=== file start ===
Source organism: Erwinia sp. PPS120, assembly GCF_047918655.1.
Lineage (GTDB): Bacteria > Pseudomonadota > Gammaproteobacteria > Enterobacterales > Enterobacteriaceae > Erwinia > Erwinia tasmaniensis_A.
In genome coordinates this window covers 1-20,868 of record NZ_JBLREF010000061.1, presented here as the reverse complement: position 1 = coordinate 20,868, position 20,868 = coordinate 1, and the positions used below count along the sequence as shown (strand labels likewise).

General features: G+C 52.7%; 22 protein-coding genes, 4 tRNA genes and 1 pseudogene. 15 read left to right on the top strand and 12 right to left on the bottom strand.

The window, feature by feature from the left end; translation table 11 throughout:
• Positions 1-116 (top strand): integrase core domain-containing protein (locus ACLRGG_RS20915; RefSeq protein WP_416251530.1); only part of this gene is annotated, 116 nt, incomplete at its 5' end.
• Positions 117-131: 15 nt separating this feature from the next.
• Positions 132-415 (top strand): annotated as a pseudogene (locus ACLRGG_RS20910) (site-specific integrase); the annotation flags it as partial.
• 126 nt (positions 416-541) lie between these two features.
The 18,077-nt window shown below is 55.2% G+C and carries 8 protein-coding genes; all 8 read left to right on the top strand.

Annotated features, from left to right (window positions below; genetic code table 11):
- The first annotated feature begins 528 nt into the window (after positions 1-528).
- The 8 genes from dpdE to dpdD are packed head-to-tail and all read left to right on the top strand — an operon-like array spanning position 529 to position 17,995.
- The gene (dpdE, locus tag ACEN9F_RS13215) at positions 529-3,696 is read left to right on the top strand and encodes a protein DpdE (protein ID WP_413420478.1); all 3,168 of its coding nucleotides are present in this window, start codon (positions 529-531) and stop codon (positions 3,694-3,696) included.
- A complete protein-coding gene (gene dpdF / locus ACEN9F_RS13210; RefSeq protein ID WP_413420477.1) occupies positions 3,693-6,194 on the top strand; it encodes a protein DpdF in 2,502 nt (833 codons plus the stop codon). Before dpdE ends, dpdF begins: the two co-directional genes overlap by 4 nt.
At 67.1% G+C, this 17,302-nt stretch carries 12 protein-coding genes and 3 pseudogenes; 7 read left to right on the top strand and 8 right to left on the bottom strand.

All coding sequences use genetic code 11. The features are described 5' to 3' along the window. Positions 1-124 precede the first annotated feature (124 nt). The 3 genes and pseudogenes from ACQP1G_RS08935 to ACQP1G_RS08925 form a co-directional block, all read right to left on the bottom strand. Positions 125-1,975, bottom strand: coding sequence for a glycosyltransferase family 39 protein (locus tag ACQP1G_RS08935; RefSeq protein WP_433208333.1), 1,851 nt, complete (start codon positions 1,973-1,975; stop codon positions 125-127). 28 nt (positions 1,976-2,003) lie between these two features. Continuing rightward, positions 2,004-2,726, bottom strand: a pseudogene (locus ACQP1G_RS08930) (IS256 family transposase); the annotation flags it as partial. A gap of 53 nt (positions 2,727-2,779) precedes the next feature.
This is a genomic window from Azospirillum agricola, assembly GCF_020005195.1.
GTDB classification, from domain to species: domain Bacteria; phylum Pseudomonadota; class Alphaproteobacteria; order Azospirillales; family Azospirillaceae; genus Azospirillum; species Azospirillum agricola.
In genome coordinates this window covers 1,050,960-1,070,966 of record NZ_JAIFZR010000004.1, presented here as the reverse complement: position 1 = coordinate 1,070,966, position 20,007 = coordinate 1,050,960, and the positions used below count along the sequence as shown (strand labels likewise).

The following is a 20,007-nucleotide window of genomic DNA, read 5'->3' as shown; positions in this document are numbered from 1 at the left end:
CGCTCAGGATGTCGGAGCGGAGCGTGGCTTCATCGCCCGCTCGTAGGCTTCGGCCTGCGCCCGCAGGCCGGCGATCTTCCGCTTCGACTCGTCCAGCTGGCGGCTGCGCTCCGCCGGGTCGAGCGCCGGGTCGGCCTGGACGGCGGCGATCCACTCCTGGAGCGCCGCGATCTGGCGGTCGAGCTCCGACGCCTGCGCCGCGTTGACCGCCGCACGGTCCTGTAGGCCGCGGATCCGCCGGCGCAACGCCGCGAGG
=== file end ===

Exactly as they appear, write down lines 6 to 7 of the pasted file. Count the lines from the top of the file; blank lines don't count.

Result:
• Positions 1-116 (top strand): integrase core domain-containing protein (locus ACLRGG_RS20915; RefSeq protein WP_416251530.1); only part of this gene is annotated, 116 nt, incomplete at its 5' end.
• Positions 117-131: 15 nt separating this feature from the next.